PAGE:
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Quickstart: ZFS Cluster

This page goes through a basic setup for a RSF-1 High Availability cluster. After completion you should have a working Active-Active cluster with a service sharing out your storage/data via a Virtual Hostname ready for failover when the situation arises.

Please make sure that any firewalls on your cluster have the following ports open before attempting configuration:

- 1195 (TCP & UDP)
- 4330 (TCP)

Configuring with the GUI

To connect to the RSF-1 GUI, direct your web browser to:

https://<hostname>:4330

First, create the admin user account for the GUI. Provide a non-empty password in the provided fields and click the Submit button when ready.

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Once you click the Submit button, the admin user account will be created and you will be taken to the login screen. Login with the username admin + the password you have just created.

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The first page you see after login is the dashboard page. It will look like this after a fresh install:

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RSF-1 Configuration & Licensing through the GUI

Note: Before doing the following steps, make sure your /etc/hosts file is configured correctly on both nodes. Your hostname can't be directed to 127.0.0.1, and both of your nodes should be resolvable. Below is a correctly configured example:

127.0.0.1 localhost localhost.localdomain
::1 localhost localhost.localdomain
10.10.6.2 nodo1
10.10.6.3 nodo2

To begin the cluster creation process, click on Create/Destroy option either in the side-menu or in the panel on the Dashboard page. Upon visiting the Cluster Create page, a scan will be performed to locate any nodes that are ready for clustering.

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When the scan is complete, a list of nodes that can be clustered will be displayed:

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Select the nodes you want to cluster by clicking the Add to Cluster toggle.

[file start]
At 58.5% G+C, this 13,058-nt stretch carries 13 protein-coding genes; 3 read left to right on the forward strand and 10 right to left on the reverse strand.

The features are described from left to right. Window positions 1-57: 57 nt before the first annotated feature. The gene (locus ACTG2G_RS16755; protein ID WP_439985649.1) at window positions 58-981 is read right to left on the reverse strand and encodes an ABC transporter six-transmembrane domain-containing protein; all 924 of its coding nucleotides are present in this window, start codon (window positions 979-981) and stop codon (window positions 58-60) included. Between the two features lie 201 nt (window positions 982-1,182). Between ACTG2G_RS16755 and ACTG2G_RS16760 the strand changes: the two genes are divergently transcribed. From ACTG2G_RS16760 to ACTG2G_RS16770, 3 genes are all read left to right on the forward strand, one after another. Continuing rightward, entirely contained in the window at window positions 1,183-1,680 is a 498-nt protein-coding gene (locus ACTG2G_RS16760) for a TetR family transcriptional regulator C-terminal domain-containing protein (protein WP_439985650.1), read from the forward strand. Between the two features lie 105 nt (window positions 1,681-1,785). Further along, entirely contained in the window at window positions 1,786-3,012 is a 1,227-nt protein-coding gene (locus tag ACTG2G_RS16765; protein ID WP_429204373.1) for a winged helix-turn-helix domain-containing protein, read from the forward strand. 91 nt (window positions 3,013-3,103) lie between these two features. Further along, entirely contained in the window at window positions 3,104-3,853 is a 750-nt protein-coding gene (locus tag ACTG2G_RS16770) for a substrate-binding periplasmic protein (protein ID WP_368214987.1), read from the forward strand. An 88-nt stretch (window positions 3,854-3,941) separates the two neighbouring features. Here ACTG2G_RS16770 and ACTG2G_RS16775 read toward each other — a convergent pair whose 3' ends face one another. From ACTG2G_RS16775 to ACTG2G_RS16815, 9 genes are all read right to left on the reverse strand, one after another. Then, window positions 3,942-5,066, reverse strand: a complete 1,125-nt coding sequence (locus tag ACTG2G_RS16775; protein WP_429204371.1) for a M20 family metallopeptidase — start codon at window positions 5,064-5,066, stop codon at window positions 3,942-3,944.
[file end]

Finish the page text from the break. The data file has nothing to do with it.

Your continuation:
If any of the selected nodes are unlicensed for use with RSF-1, a licensing panel will be shown:

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If you want to automatically obtain a temporary evaluation license, enter a valid email address and click the Licence button.

At this point, the RSF-1 End User License Agreement (EULA) will be displayed. Click accept to proceed.

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Once the license keys have been successfully installed, click the Create Cluster button to initialize the cluster. When the cluster has been created, you will be able to choose between being taken to the dashboard or to start adding services to the cluster.

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Managing Pools

Before being able to create a service for your pool, you will need to have your pools imported on one of your nodes. Click the Pools option on the side menu to check the status:

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To import the pools to create your service with, find your pool by filtering by Cluster State, and/or searching by the pool GUID using the search box.

Once located, you can view more information on the pool by clicking the details button:

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Click the Import button to import the pool on to the node that you are currently logged into. The Cluster Status of the pool should now change to CLUSTERABLE. If there are any problems with the pool (for example it can't be imported/exported on both nodes), the status will show UNCLUSTERABLE.

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You should now be able to create a service with your imported pools.

Creating Services and Adding Volumes

Before proceeding, make sure you are able to export and import your pools on both nodes using the "zpool import/export" command.